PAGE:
Isn’t it about time the Bureau of Corrections (BuCor) be renamed – and appropriately so – as the Bureau of Corruption?
We ask this question following the recent raid by authorities in the New Bilibid Prison, the national penitentiary, that led to the discovery of a huge stash of contraband that included mobile phones; packets of the illegal drug methamphetamine hydrochloride, also known as shabu; improvised weapons; firearms; household appliances; and even 7,500 cans of beer.
Ah, the beer. The confiscated beer is said to be sold outside for only P50 each.
But inside, it commands a princely sum of P1,000, certainly a price not affordable by the pauper prisoners, but only by the very rich.
And the very rich prisoners, it seems, are those who are still able to continue their illegal trade – oftentimes it’s trafficking in illegal drugs, if we’re not mistaken – before they were arrested and locked up in the penitentiary, some, if not all, for life.
The raid, according to news reports, was conducted as part of BuCor’s “Oplan Paglilinis” (or Oplan Cleansing).
That’s what’s ironic about this whole episode, as it appears that it should be the bureau itself that should be cleaned up, not just the nooks and crannies of the quarters of the inmates.
But wait, there’s more.
It’s not just prohibited items that should be the object of periodic sweeps of inmates’ quarters.
More important, from where we sit, is that the BuCor itself has been corrupted to the core by the money that apparently could be easily made by allowing such contraband to be brought into the premises of the penitentiary.
That seems to be small change, or peanuts, as some would say, compared to the moolah that could be made by giving rich convicts free rein in conducting illegal activities right within prison walls.
No less than the now-suspended Director General of the Bureau of Corrections, former police general Gerald Bantag, is in hot water for his alleged role as mastermind in the October 3 murder of hard-hitting broadcaster Percival Mabasa, also known as Percy Lapid.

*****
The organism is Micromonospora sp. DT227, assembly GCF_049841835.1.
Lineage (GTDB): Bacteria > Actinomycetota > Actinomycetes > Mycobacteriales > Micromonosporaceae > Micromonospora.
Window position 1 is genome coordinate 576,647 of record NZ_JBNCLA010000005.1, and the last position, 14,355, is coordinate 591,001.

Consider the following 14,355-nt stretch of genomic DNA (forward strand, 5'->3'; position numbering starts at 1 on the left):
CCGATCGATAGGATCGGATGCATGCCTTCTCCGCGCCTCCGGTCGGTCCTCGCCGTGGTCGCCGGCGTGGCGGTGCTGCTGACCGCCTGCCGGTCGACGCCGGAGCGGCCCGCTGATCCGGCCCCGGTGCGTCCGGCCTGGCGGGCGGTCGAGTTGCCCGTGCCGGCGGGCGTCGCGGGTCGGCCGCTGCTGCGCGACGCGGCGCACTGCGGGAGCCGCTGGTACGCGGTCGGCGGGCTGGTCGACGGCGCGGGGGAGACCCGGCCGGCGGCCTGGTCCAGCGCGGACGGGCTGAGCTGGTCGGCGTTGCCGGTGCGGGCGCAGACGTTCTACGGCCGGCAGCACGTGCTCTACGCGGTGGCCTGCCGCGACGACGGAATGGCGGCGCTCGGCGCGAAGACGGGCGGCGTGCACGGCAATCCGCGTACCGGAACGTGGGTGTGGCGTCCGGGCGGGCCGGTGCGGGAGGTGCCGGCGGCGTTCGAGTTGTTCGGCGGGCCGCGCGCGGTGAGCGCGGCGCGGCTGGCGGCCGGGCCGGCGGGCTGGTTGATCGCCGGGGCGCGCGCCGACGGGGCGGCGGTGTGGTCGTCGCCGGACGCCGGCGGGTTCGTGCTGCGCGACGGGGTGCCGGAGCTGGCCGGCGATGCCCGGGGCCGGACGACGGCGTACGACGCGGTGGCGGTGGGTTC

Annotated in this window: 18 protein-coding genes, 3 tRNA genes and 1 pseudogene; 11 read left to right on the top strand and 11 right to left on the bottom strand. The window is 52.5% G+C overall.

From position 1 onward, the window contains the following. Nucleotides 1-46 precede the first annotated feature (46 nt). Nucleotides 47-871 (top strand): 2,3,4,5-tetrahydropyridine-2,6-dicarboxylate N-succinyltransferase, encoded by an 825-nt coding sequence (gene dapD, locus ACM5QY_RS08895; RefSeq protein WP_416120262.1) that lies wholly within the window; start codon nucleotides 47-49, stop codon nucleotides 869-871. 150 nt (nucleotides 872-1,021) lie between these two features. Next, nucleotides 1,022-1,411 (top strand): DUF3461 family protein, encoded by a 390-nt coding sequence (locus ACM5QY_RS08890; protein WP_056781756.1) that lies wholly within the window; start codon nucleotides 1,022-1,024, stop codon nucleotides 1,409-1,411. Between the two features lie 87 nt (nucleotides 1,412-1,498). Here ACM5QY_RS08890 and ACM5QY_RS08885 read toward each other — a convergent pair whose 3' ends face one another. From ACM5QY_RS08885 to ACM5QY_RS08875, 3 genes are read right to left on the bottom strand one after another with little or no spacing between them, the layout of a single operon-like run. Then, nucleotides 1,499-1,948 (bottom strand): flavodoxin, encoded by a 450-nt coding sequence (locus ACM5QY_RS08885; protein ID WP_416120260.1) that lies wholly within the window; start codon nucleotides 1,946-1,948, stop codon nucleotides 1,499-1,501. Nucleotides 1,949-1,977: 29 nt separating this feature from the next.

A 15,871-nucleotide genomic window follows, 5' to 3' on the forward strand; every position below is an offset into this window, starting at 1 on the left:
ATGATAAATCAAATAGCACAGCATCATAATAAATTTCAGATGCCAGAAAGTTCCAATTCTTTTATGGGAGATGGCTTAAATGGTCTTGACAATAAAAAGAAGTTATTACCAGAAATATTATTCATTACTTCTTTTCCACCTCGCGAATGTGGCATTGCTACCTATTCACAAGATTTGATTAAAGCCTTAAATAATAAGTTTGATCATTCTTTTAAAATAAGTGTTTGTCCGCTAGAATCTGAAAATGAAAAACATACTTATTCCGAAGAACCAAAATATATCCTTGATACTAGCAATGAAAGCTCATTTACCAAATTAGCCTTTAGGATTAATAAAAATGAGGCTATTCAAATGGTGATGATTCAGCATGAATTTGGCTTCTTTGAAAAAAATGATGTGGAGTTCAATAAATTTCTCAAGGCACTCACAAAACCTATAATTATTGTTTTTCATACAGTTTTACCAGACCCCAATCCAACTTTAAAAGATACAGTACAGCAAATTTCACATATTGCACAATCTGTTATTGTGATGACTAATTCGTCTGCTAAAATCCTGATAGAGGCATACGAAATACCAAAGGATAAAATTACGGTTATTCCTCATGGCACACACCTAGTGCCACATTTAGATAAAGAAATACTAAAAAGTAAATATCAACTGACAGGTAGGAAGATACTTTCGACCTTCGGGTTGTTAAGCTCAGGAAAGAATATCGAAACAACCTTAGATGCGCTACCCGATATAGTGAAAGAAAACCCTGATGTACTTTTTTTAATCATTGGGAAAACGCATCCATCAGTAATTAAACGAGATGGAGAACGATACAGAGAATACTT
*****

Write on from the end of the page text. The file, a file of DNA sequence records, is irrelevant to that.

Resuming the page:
Bantag has been formally charged by the DOJ and the NBI for the murder.
This is not the first time that BuCor has been in the crosshairs of anti-corruption advocates.
Not too long ago, rich inmates were found to have been allowed to put up luxurious quarters within the penitentiary.
One convict whose hold-up gang robbed a bank and killed more than 10 or 11 people in the process was even able to put up a music performance and recording facility inside his quarters.
Some of the convicts given extraordinary privileges by prison guards recruited by BuCor now claim to have been coerced by no less than the Department of Justice to pin down former Commission on Human Rights chair and ex-Justice Secretary Leila de Lima on trumped-up charges of conspiracy in a drug trafficking scheme to raise funds for her senatorial bid in 2016.
Even a former BuCor head also claims to have been intimidated by the former DOJ leadership into implicating de Lima in the false charges against her.
The allegations of corruption do not end there.
BuCor also got enmeshed in the implementation of the Good Conduct and Time Allowance (GCTA) law that allowed convicts who had exhibited good behavior during their prison term to be released earlier.
We recall that amid allegations of widespread corruption in BuCor and the New Bilibid Prison in the past, prison guards were even replaced wholesale for sometime by an elite team of Special Weapons and Tactics personnel.
The SWAT personnel were forbidden from fraternizing with inmates and visitors and to maintain strict enforcement of prison rules, including the entry of contraband.
But it seems that the elite troops also succumbed to the lure of easy money and were soon replaced by another prison leadership.
President Bongbong Marcos has designated Gregorio Catapang, a former Armed Forces Chief of Staff, as officer-in-charge of BuCor.
Catapang, a retired military general, has already ordered the superintendents of the six other BuCor prisons and penal farms nationwide to initiate a dialogue with the different gangs for a peaceful surrender of contraband following the raid in the Muntinlupa penitentiary.
Can the former military official hack it as the head of the Bureau of Corrections? That remains to be seen.
While at this, it is also proper to ask: can Justice Secretary Jesus Crispin Remulla change the culture of corruption in the Bureau of Corrections?
We certainly hope so.
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